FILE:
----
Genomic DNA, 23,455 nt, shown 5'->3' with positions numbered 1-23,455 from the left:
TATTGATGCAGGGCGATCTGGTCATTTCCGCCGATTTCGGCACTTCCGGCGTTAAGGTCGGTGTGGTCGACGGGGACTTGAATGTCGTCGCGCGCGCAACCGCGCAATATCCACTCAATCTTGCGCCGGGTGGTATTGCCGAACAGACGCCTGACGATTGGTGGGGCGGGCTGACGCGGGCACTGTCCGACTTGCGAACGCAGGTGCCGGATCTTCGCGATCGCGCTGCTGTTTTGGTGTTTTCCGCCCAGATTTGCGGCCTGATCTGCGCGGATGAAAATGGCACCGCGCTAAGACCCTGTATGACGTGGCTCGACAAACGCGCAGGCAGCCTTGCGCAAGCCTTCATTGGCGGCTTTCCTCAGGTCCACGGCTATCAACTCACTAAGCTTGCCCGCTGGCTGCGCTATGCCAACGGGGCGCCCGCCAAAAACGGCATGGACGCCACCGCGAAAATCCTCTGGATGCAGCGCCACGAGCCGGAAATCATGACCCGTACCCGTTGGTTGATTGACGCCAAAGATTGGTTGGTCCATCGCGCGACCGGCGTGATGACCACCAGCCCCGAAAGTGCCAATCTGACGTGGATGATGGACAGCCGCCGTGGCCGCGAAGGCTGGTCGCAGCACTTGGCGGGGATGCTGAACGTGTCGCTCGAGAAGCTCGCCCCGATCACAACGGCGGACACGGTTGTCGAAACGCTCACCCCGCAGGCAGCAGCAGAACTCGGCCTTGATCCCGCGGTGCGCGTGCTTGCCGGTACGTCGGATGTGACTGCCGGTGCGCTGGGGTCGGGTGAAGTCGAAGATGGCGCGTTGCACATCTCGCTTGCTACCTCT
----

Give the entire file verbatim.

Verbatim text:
Genomic DNA, 23,455 nt, shown 5'->3' with positions numbered 1-23,455 from the left:
TATTGATGCAGGGCGATCTGGTCATTTCCGCCGATTTCGGCACTTCCGGCGTTAAGGTCGGTGTGGTCGACGGGGACTTGAATGTCGTCGCGCGCGCAACCGCGCAATATCCACTCAATCTTGCGCCGGGTGGTATTGCCGAACAGACGCCTGACGATTGGTGGGGCGGGCTGACGCGGGCACTGTCCGACTTGCGAACGCAGGTGCCGGATCTTCGCGATCGCGCTGCTGTTTTGGTGTTTTCCGCCCAGATTTGCGGCCTGATCTGCGCGGATGAAAATGGCACCGCGCTAAGACCCTGTATGACGTGGCTCGACAAACGCGCAGGCAGCCTTGCGCAAGCCTTCATTGGCGGCTTTCCTCAGGTCCACGGCTATCAACTCACTAAGCTTGCCCGCTGGCTGCGCTATGCCAACGGGGCGCCCGCCAAAAACGGCATGGACGCCACCGCGAAAATCCTCTGGATGCAGCGCCACGAGCCGGAAATCATGACCCGTACCCGTTGGTTGATTGACGCCAAAGATTGGTTGGTCCATCGCGCGACCGGCGTGATGACCACCAGCCCCGAAAGTGCCAATCTGACGTGGATGATGGACAGCCGCCGTGGCCGCGAAGGCTGGTCGCAGCACTTGGCGGGGATGCTGAACGTGTCGCTCGAGAAGCTCGCCCCGATCACAACGGCGGACACGGTTGTCGAAACGCTCACCCCGCAGGCAGCAGCAGAACTCGGCCTTGATCCCGCGGTGCGCGTGCTTGCCGGTACGTCGGATGTGACTGCCGGTGCGCTGGGGTCGGGTGAAGTCGAAGATGGCGCGTTGCACATCTCGCTTGCTACCTCT